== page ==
ARTICLE

Dohyo (sumo ring): where gods dwell

  • 神道文化学部
  • General information
  • 文化
  • このエントリーをはてなブックマークに追加

prof Yorio Fujimoto

Updated on Jan 18 2018

  In Japan, there will be big sports events like the Rugby World Cup in 2019 and Tokyo Olympics and Paralympics in 2020. We will introduce some sports that either have their roots in Japan, or were introduced to Japan and have gained popularity.

〜「相撲」〜 SUMO,Japanese-style Wrestling

JN(相撲)③

 

Sumo Dates Back to the Mythological Age?

 

           Sumo is thought to have developed from contests of strength, and there have been other similar games since ancient times, such as wrestling, that have originated all over the world.

           The beginning of sumo dates back to the mythological times. The oldest mention appears to be the myth of Kuniyuzuri (meaning “ceding of the land”) in the Kojiki (Records of Ancient Matters), in which there was a contest of strength between the gods Takemikazuchi no Kami and Takeminakata no Kami.

           In addition to this, Ame no Tajikarao no Mikoto, who was proud of his superhuman strength and who opened up Ama no Iwato (cave of heaven), is seen as the god of sumo.

           According to the Nihonshoki (Chronicles of Japan), the contest of strength between Nomi no Sukune and Taima no Kehaya in the article for 26 B.C. is said to be the origin of sumo. Nomi no Sukune, who won, has also been worshiped as a god of sumo. Throughout Japan, 26 shrines are dedicated to Nomi no Sukune, with the Nominosukune-Jinjya Shrine in Sumida Ward, Tokyo, being the most often visited by sumo wrestlers and officials.

           Sumo became a part of annual imperial ceremonies, called Sumai no sechie, and held around the time of Tanabata (Star Festival) every year. Elite sumo wrestlers are chosen from all over the country and wrestle in a tournament.

           During the Kamakura Period, Minamoto no Yoritomo became a patron of sumo, and tournaments came to be held on festival days at numerous shrines. These exhibitions became popular among Shoguns and their powerful commanders. Later, during the Edo Period, “Kanjin Zumo” tournaments were held frequently as charity for temples and shrines. This led to the remodeling of the organization of the tournaments, leading to the current Grand Sumo Tournaments. From this perspective, sumo can be seen as one of the earliest sports to be commercialized and professionalized in Japan.

Dohyo (sumo ring): where gods dwell

    JN(相撲)②

           You may have seen sumo wrestlers clapping their hands in prayer during Dohyo-iri (the ring-entering ceremony) of a Grand Sumo Tournament. They perform this action because Dohyo is considered to be a place where Gods dwell.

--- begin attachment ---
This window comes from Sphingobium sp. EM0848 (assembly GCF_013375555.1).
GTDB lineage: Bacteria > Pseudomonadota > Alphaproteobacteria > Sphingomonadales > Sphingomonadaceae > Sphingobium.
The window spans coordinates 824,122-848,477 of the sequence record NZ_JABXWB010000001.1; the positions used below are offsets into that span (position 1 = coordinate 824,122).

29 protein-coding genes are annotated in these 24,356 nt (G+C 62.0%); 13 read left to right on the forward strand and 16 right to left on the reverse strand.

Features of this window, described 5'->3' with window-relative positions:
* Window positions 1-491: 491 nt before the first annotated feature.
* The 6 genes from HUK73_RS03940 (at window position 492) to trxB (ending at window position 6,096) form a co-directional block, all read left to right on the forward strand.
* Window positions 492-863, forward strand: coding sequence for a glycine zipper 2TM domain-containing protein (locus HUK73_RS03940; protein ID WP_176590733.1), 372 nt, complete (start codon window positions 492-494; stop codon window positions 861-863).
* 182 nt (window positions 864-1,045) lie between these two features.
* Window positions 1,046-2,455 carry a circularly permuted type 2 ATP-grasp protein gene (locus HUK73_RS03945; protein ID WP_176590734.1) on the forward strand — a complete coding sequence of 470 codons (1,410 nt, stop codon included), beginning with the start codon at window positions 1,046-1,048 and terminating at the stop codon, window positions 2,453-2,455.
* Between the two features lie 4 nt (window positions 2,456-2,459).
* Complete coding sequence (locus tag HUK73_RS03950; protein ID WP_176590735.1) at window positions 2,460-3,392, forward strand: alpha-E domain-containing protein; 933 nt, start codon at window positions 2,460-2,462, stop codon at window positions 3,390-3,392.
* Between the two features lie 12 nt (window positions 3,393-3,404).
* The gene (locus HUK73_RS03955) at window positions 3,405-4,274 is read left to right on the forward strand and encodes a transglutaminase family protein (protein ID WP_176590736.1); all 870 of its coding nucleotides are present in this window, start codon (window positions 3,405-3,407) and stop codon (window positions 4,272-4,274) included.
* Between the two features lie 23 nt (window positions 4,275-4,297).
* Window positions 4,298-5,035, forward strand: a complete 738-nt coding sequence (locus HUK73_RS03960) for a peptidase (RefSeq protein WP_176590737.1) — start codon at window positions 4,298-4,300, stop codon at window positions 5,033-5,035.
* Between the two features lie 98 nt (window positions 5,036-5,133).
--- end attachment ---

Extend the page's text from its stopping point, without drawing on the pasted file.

The Dohyo-Matsuri Festival is conducted by a tate-gyoji (the head referee in sumo). Joining him are the saishu (head priest), the makuuchi-gyoji (referee for makuuchi division), the juryo-gyoji (referee for juryo division), and the waki-gyoji (two assistant referees) the day before an official tournament begins. This festival is part of the Jichinsai (ground-breaking ceremony), which is performed over a newly constructed dohyo. The saishu recites a Shinto prayer and offers gifts to pray for the safety and success of the tournament. The well-being of the nation and a huge harvest are also prayed for. At the ceremony, items of good tidings such as salt, seaweed, dried squids, dried chestnuts, rice, torreya-nuts, etc., are buried in the center of the dohyo as offerings to the gods protecting the dohyo.

           The Dohyo-Matsuri Festival is performed at all sumo tournaments held for shrines. These tournaments are held to pray for peace, family prosperity, a rich harvest, and bountiful fishing, just to name a few things.

 

A Shinto ritual becomes the origin of the term

“Hitori-zumo”

JN(相撲)①

           In Japan, “Hitori-zumo,” which translates to “wrestle with oneself,” is used to mean someone working desperately on something for no one in particular, or even pointlessly. The term originated in the Shinto ritual held at Oyamazumi-Jinjya Shrine in Omishima, Ehime Prefecture. This Shinto ritual is performed during both the Ondaue-Matsuri (rice planting festival) every spring on May 5 and the Nukibo-Sai (rice harvesting festival) every autumn on September 9, both by the lunar calendar. It is performed to pray for a good harvest on a dohyo constructed between the building called the “Osajiki Den” and a special rice field offered to the gods called the “Shinsen Den.” A three-point match is held between an invisible rice spirit and a sumo wrestler. In this contest, the rice spirit will always win by 2 victories and 1 defeat. It is quite comical to witness since the man seems to be wrestling by himself. This ceremony is where the term “hitori-zumo” originates. Originally, though, it was an important ceremony for praying for a rich harvest.

 

Yorio Fujimoto

Research

Modern History of Shinto, Shinto Edification, Sociology of Religion

Papers

Religious Education and the Education of Shinto Priests : Reflections on the Post-War 65-Year History(<Special Issue>Religious Education and Transmission)(2011//)

Contact: Public Relations Division

MENU